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The warrior ethic: a response

“The Flight of Aeneas” (1595), by Peter Brueghel

I can’t remember if it was the late Col. David Hackworth or the late Col. Harry G. Summers Jr. (author of the influential retrospective on the Vietnam War, On Strategy) who made the telling point that any American general in World War II worth his stars would make it his business to know the names and backgrounds of all of the German generals opposing his forces, and that, by contrast, very few American generals in Vietnam knew even the names of the North Vietnamese Army generals opposing them, much less their backgrounds.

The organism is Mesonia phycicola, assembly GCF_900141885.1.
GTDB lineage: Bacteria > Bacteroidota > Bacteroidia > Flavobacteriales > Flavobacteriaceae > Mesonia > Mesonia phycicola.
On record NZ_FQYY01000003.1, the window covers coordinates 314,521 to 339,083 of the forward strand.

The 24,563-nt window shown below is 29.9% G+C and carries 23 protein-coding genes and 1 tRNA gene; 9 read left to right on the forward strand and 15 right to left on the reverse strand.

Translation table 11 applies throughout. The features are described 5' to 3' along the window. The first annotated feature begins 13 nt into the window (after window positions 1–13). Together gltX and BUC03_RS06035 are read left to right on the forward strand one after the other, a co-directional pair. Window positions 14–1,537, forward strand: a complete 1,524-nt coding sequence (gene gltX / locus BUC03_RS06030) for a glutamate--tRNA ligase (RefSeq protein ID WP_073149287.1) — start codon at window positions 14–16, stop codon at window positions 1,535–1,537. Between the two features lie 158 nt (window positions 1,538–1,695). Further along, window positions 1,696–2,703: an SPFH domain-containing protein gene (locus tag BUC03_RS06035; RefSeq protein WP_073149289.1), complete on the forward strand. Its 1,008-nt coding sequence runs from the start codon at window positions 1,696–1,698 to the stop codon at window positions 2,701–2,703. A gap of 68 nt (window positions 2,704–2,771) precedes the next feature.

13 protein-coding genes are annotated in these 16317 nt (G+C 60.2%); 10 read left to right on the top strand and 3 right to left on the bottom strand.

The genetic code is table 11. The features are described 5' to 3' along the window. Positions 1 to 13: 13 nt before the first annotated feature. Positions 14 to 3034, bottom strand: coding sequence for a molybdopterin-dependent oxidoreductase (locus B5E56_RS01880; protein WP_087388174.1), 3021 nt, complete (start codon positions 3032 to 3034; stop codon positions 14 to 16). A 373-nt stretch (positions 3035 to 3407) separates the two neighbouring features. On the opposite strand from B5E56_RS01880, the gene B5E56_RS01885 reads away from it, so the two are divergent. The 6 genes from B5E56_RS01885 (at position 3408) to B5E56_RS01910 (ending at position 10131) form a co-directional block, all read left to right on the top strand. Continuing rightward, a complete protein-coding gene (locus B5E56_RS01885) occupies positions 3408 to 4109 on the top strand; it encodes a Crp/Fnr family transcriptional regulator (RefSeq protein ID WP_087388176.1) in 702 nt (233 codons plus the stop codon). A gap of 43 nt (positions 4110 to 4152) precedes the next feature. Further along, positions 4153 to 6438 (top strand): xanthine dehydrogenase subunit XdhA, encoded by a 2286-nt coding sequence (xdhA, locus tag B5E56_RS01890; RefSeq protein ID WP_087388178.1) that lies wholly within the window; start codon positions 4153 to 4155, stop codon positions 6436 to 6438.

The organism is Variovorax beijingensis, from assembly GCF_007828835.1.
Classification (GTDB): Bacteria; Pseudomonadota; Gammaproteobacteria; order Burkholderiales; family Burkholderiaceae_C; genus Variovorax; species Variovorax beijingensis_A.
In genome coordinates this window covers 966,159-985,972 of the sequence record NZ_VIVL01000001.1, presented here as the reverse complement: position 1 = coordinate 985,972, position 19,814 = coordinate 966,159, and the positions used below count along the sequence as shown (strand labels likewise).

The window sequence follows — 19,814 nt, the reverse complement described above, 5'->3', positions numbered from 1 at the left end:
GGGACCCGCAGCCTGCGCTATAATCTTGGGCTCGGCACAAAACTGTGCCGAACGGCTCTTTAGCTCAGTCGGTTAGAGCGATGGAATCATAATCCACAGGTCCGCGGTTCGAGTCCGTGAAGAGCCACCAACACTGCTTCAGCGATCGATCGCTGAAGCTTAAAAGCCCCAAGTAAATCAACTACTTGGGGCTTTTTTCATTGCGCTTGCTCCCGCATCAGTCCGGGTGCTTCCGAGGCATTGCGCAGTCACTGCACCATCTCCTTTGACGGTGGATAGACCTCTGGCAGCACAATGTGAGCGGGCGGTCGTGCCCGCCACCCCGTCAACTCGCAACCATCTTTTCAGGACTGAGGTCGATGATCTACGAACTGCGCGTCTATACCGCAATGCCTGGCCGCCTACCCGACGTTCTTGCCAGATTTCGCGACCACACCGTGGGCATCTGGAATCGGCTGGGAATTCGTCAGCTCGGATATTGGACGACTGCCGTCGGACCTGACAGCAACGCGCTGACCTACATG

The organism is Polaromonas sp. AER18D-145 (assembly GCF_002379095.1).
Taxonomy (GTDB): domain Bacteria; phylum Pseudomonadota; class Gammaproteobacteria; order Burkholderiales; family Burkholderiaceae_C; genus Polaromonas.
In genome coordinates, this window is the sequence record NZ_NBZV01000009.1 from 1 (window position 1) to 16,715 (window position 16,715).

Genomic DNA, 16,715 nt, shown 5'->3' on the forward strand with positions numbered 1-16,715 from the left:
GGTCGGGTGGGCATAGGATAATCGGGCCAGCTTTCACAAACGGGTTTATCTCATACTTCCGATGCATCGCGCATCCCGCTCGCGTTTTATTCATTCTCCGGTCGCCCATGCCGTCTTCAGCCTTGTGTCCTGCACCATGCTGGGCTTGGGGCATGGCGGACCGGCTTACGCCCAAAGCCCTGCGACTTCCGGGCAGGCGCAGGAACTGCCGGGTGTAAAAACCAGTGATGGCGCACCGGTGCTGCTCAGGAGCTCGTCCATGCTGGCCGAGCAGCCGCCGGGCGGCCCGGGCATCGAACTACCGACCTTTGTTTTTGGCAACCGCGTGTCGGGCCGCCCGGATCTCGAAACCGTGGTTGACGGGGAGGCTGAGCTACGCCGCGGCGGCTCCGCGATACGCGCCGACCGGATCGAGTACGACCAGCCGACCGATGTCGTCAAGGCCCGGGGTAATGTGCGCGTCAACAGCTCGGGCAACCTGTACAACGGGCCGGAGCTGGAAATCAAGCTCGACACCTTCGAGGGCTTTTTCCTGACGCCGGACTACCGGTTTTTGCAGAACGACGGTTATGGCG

So I agree wholeheartedly with Jeet Heer’s contention over on sans everything that as a matter of military strategy, demonizing the enemy is dumb. In that regard, the Greek warrior ethic is indeed of significant utility, as was the chivalric code of medieval Europe which assumed that one’s opponents were fellow Christian combatants who should therefore be taken seriously on the field of battle (and of course whose personal identities and histories would be well known to both sides).

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